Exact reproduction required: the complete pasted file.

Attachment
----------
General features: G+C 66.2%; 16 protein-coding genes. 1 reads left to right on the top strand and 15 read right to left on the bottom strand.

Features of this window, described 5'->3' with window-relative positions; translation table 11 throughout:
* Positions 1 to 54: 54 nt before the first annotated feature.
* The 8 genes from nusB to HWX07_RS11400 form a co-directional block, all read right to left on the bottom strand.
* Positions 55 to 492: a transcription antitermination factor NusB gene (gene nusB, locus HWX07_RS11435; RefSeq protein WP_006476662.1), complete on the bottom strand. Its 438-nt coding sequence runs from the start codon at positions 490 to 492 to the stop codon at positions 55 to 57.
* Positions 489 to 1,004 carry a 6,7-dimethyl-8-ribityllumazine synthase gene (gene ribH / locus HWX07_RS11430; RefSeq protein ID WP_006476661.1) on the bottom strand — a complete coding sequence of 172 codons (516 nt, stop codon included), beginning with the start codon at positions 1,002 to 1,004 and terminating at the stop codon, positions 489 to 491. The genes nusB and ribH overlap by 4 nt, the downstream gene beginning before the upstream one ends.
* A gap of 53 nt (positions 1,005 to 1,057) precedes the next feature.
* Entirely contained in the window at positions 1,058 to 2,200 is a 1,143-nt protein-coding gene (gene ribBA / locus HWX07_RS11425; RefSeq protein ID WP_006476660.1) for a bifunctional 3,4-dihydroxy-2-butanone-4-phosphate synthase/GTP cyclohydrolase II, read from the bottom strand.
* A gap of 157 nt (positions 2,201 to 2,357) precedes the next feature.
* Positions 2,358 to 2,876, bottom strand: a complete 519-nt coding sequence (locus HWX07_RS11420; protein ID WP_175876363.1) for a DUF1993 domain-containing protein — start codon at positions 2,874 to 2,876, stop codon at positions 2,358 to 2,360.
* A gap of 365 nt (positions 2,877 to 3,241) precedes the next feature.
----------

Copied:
General features: G+C 66.2%; 16 protein-coding genes. 1 reads left to right on the top strand and 15 read right to left on the bottom strand.

Features of this window, described 5'->3' with window-relative positions; translation table 11 throughout:
* Positions 1 to 54: 54 nt before the first annotated feature.
* The 8 genes from nusB to HWX07_RS11400 form a co-directional block, all read right to left on the bottom strand.
* Positions 55 to 492: a transcription antitermination factor NusB gene (gene nusB, locus HWX07_RS11435; RefSeq protein WP_006476662.1), complete on the bottom strand. Its 438-nt coding sequence runs from the start codon at positions 490 to 492 to the stop codon at positions 55 to 57.
* Positions 489 to 1,004 carry a 6,7-dimethyl-8-ribityllumazine synthase gene (gene ribH / locus HWX07_RS11430; RefSeq protein ID WP_006476661.1) on the bottom strand — a complete coding sequence of 172 codons (516 nt, stop codon included), beginning with the start codon at positions 1,002 to 1,004 and terminating at the stop codon, positions 489 to 491. The genes nusB and ribH overlap by 4 nt, the downstream gene beginning before the upstream one ends.
* A gap of 53 nt (positions 1,005 to 1,057) precedes the next feature.
* Entirely contained in the window at positions 1,058 to 2,200 is a 1,143-nt protein-coding gene (gene ribBA / locus HWX07_RS11425; RefSeq protein ID WP_006476660.1) for a bifunctional 3,4-dihydroxy-2-butanone-4-phosphate synthase/GTP cyclohydrolase II, read from the bottom strand.
* A gap of 157 nt (positions 2,201 to 2,357) precedes the next feature.
* Positions 2,358 to 2,876, bottom strand: a complete 519-nt coding sequence (locus HWX07_RS11420; protein ID WP_175876363.1) for a DUF1993 domain-containing protein — start codon at positions 2,874 to 2,876, stop codon at positions 2,358 to 2,360.
* A gap of 365 nt (positions 2,877 to 3,241) precedes the next feature.